PharmaceuticalsBiopharmaceuticals Industry Examples

Pharmaceuticals/Biopharmaceuticals Industry Examples

Research and development in the pharmaceuticals and biopharmaceuticals sector plays a strong role in revolutionizing the way illnesses are prevented, diagnosed, treated, and cured. Contributors to these efforts are found throughout the sector's major segments, which include brand-name drug manufacturers, generic drug manufacturers, firms developing biopharmaceutical products, nonprescription drug manufacturers, and firms undertaking research on a contract basis. Universities, hospitals, and research centers also play a pivotal role in the research and development activities of this sector.

Most of the organizations within the industry choose to group their portfolio of projects based on the following criteria:

  • Project Phase

  • Project by Core Technologies

  • Projects by Emerging Biopharmaceuticals

  • Projects by Core Support Area

  • Resource Distribution of Medical and Clinical Staff

  • Resources by Skill Set

Project Phase

To ensure proper balance of the project pipeline and its synchronization with financial, material, and human resources, portfolio managers would need to see the portfolio of projects grouped by their respective phase. Due to high costs and long development cycles associated with the development of new drugs, it is imperative that portfolio managers understand exactly how many projects are in each phase at any given time. Following is a example of portfolio grouping of projects by their phase:

  • Lead Identification

  • Pre-Clinical

  • One Trial

  • Two Trial

  • Final Trial

  • Submission/Launch

  • Commercial Program

Projects by Core Technologies

The biotechnology industry is characterized by certain core technologies around which the major projects are undertaken. Organizations may find it useful to group their portfolio of projects by their core technologies. Following is an example of portfolio grouping of projects by core technologies:

  • Genomics

  • Combinatorial Chemistry

  • High Throughput Screening

  • Bioinformatics

Projects by Emerging Biopharmaceuticals

Pharmaceutical companies usually employ leading-edge technologies in development of their products, and with that the amount of financial, material, and human resources needed for those projects is significantly high. To properly synchronize the project pipeline with resources available, portfolio managers may need to view certain projects grouped by underlying technology, as presented in the following example:

  • Mimetics and peptidomimetics

  • Glycotherapeutics

  • Fully Human Monoclonal Antibodies

  • Antigen Vaccines

  • Vector Vaccines

  • Gene Therapy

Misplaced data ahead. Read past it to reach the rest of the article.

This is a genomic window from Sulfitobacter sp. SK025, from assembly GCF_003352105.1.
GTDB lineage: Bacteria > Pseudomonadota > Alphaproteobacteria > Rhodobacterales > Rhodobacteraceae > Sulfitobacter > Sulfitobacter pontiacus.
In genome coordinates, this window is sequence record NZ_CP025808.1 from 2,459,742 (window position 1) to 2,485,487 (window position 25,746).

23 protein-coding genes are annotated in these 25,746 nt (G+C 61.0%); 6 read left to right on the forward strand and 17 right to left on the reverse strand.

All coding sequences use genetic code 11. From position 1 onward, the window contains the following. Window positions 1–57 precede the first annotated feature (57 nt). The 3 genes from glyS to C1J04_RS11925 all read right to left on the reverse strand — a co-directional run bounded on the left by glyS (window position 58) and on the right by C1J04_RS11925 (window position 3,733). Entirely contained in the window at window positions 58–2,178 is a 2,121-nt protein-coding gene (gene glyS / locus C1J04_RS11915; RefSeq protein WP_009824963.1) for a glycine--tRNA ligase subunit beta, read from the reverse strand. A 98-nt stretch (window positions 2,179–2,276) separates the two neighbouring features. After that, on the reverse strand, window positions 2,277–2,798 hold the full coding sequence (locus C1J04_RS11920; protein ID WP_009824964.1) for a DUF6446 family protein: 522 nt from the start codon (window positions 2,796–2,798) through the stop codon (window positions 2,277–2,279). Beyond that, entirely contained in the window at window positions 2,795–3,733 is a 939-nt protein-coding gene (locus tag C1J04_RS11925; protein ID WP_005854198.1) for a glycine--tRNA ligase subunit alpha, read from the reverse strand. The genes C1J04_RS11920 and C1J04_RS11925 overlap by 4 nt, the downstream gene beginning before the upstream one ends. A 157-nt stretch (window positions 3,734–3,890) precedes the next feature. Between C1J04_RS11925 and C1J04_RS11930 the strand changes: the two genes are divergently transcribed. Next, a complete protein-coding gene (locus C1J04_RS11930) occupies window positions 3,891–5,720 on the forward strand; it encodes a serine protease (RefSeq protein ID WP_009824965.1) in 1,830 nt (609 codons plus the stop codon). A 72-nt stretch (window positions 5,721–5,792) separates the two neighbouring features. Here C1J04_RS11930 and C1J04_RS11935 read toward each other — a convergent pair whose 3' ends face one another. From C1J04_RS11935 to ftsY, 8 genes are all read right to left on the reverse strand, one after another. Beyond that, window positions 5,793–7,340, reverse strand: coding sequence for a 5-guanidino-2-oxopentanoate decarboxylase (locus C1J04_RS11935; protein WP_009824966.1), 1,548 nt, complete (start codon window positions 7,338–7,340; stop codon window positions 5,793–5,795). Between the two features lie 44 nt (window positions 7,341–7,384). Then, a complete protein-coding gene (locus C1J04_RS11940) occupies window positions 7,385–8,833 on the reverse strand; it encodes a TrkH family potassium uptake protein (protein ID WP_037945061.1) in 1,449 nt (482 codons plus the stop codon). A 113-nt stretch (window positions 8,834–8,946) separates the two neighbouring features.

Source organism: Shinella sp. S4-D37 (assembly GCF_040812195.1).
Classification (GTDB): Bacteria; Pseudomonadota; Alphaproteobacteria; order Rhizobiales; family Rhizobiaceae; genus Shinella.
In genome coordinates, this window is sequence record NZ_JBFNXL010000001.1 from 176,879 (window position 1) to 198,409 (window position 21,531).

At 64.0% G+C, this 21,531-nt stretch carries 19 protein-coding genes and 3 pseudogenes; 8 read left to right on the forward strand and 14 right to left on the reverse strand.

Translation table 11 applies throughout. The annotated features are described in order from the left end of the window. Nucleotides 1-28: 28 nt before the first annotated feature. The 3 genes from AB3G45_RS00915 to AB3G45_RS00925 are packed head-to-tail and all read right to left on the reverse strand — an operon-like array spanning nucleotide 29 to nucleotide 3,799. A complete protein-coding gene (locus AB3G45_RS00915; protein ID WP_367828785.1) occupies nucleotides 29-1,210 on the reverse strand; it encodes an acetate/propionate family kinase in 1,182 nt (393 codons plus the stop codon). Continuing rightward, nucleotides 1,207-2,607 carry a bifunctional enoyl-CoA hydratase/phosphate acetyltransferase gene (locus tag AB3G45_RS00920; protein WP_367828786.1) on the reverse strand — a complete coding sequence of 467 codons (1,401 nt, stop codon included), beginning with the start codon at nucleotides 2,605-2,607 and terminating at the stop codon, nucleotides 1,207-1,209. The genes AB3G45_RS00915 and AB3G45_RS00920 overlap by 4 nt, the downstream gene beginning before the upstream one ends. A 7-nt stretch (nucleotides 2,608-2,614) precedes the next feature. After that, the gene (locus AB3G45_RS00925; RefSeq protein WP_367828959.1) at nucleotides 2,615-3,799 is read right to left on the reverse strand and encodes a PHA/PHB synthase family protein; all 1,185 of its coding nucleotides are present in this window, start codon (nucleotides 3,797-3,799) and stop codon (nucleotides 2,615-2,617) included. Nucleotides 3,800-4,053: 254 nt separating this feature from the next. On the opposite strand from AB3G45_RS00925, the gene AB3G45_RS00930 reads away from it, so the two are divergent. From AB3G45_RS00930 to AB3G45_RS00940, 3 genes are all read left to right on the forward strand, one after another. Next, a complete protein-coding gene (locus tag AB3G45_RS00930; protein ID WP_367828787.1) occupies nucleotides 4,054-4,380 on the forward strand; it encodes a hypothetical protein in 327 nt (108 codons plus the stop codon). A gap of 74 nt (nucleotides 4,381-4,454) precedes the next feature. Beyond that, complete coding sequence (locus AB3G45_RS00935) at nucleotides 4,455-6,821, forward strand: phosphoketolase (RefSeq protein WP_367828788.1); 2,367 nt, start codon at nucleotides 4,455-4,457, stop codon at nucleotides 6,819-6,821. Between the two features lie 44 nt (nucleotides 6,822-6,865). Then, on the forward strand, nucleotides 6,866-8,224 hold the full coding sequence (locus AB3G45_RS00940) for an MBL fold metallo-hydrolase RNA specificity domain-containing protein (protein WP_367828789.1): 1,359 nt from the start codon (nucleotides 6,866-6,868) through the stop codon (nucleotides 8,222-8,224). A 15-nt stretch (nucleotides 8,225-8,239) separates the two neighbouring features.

Projects by Core Support Area

A significant view that may be created for portfolio managers is to group projects by their core support area. It provides significant information about the number of projects active or not in various core areas and hence portfolio managers can ensure that their portfolio of projects is balanced and addresses all business needs. Following is an example of grouping projects by their core support area:

  • Discovery


  • Medical

  • Clinical Pharmacy

  • CM & C

  • Marketing & Sales

  • Regulatory

  • Legal

Resource Distribution of Medical and Clinical Staff

Resource managers and portfolio managers must identify the skill sets available to them for project work and the organizational distribution of those skills throughout the company. As such, most common skill sets and occupational areas are described as follows:

  • Pharmacokinetic

  • Pharmacodynamic

  • Dose Ranging

  • Dose Safety and Efficacy

  • Drug Interaction

  • Renal Effects

  • Hepatic Effects

  • Bioequivalency

Resources by Skill Set

Synchronizing the portfolio of a project with resources available in the organization is most of the time a fine act of balancing skill sets with tasks required for the projects. To assist project and resource managers in finding the appropriate resource for any given task, the organization may find it useful to identify and group available resources by skill set. It is worth mentioning here that the deploying organization must decide what skill sets are relevant to the business to ensure that the list of available skills does not grow to unmanageable proportions. The list of skills must be meaningful and relevant to the business of the organization. It must be developed as an aid in identifying the proper resources and not necessarily as a repository of all available skills in the organization. The following is an example of how resources could be grouped by their skill set:

  • Scientist

  • Bioinformatics

  • Biostatistics/Mathematical Modeling

  • Pharamacogenomics

  • Immunology

  • Integrative Genomics & Viral Host Cell

  • Project Manager

  • Chemoinformatics

  • DART Neurogenomics

  • Peptide Synthesis

  • Product Manager

  • Product Support Engineer

  • Quality Systems Engineer

  • Principal Pharmaceutical Scientist

  • Analytical Method Development

  • Research Scientist

    QuantumPM - Microsoft Office Project Server 2003 Unleashed
    Microsoft Office Project Server 2003 Unleashed
    ISBN: 0672327430
    EAN: 2147483647
    Year: 2005
    Pages: 227
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